Smeed was informed of the threat and cautioned to be on his guard, to all of which he seemed to be totally indifferent, and pursued his usual course of passing about taking observations of what was going on. The office of the Argus was on the north side of Bremer avenue, well up to where the Great Western depot is now located. As Smeed approached the office on his way to the Court House one morning, he discovered the colonel standing in the door of his office, with his ever-present cane in his hand. Instead of dodging or swerving from his course, Smeed kept on and when near the angry old Colonel, Smeed saluted him saying, “Good morning, Colonel, fine day; I hope you are well.” At this cool and taunting salutation, Pattee replied, “Don’t you speak to me, you whining cur!” Smeed stopped, and looking at the angry Colonel, answered, “Why, Colonel, I believe you are angry; I am sorry you have such a temper this beautiful June morning. We should be glad and rejoice that we live in such a health-giving climate and among such good people.” The Colonel was nonplussed, and responded, “Go ahead, you don’t know enough to be insulted.” Smeed smiled and with seeming innocence inquired, “Did you mean to insult ne?” “No, no, go ahead,” said Pattee. For some time Pattee would grow furious when he was nagged about the interview, as was done every day by some of his best friends. After a while he, too, would laugh over the affair. Doc Burbank’s office was near the Argus office, and he was a witness of the scene, and it lost none of its dramatic qualities by his relation of the story.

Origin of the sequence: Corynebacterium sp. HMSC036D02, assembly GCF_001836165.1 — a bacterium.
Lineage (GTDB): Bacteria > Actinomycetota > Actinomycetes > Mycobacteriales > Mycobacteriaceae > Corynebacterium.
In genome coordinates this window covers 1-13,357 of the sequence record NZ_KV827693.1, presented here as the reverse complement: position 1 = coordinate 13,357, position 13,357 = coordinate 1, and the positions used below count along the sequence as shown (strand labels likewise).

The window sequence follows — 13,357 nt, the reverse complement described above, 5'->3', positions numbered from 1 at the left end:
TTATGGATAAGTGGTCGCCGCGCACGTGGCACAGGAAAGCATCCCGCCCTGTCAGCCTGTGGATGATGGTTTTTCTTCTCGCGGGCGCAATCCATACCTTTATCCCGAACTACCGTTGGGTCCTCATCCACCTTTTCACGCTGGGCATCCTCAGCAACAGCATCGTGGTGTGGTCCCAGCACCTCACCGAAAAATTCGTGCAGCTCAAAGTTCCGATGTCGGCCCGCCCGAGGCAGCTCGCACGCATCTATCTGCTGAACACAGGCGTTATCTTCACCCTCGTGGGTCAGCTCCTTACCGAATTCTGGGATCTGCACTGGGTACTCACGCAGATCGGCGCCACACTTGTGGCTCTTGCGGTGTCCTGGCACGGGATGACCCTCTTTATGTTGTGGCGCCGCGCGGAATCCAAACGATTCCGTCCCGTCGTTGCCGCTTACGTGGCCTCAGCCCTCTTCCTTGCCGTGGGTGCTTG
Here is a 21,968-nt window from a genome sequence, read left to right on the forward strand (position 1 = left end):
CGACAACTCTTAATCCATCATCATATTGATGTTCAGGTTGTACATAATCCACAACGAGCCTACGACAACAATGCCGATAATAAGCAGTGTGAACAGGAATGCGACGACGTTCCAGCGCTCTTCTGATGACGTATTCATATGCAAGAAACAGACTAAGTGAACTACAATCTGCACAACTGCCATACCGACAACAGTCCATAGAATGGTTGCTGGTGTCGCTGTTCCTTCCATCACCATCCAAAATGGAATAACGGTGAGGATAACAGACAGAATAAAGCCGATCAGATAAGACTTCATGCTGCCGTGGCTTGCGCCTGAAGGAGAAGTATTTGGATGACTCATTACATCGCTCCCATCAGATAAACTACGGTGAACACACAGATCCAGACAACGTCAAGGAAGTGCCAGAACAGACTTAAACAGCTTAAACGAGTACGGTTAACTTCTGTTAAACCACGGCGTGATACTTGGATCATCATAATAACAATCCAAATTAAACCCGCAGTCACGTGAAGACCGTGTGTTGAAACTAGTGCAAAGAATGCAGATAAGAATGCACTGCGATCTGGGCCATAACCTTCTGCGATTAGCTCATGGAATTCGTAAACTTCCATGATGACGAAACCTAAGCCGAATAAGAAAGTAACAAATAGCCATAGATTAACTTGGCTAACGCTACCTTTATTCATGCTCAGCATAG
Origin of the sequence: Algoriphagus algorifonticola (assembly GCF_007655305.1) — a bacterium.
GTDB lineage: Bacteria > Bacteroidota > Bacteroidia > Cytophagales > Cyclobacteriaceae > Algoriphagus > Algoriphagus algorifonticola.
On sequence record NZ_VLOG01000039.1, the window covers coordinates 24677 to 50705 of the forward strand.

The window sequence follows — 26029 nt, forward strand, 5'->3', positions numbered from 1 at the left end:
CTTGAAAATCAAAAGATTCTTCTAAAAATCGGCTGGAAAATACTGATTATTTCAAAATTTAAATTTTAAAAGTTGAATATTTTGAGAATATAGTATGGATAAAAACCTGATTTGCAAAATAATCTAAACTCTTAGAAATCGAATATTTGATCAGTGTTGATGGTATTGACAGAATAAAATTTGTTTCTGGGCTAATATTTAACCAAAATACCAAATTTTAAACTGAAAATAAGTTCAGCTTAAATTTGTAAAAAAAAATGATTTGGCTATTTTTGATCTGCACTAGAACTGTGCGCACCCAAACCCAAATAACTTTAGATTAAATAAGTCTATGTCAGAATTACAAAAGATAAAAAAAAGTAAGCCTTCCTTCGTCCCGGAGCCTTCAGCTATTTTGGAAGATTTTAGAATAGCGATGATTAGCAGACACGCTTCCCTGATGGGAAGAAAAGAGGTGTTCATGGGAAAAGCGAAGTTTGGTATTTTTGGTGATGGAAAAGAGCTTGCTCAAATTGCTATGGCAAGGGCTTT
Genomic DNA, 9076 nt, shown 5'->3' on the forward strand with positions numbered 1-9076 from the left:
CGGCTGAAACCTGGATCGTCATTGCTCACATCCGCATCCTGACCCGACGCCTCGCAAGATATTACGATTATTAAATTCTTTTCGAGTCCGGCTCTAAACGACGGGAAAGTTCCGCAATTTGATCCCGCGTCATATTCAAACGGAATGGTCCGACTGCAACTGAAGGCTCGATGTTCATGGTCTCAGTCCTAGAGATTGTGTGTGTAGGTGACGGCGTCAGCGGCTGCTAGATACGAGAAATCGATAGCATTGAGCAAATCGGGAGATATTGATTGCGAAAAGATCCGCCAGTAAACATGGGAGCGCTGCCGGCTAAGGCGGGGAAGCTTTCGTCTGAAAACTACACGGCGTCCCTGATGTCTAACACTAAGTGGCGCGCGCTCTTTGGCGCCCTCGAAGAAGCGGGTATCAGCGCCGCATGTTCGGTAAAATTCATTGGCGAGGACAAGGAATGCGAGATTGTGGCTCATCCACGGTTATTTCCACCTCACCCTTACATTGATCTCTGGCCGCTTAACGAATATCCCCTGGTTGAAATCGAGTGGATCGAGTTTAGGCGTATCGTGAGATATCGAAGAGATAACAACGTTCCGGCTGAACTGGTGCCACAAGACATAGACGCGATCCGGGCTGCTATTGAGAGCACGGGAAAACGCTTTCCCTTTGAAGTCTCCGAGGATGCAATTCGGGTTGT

Smeed was restless and wanted to get back east, so he placed the Republican on the market and sold it to J. K. L. Maynard, who arrived in Waverly in 1861. Smeed went to Washington, but what he did or how he was employed I think none of his friends ever knew. But the sequel of his life closed by his filling his pockets with stones and leaping from the Long Bridge into the Potomac river. He was a man of good meaning, kindhearted, gentle in manner and temper. That he was a sort of monomaniac in theosophical religion is quite certain, and as he grew older he became partially insane. He did much for Waverly in attracting the attention of railroad men to the Cedar Valley in general and to Waverly in particular. He wrote scores of long editorials upon the future of the valley, and predicted what has come true. As I have said before, Caesar Tarbox Smeed lived a half century ahead of his time. His vision was clear and accurate, but his contemporaries called him “cracked in the head,” when in fact he was a prophet.

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Bremer County, Iowa
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Pioneer Days of Bremer County -- Chapter I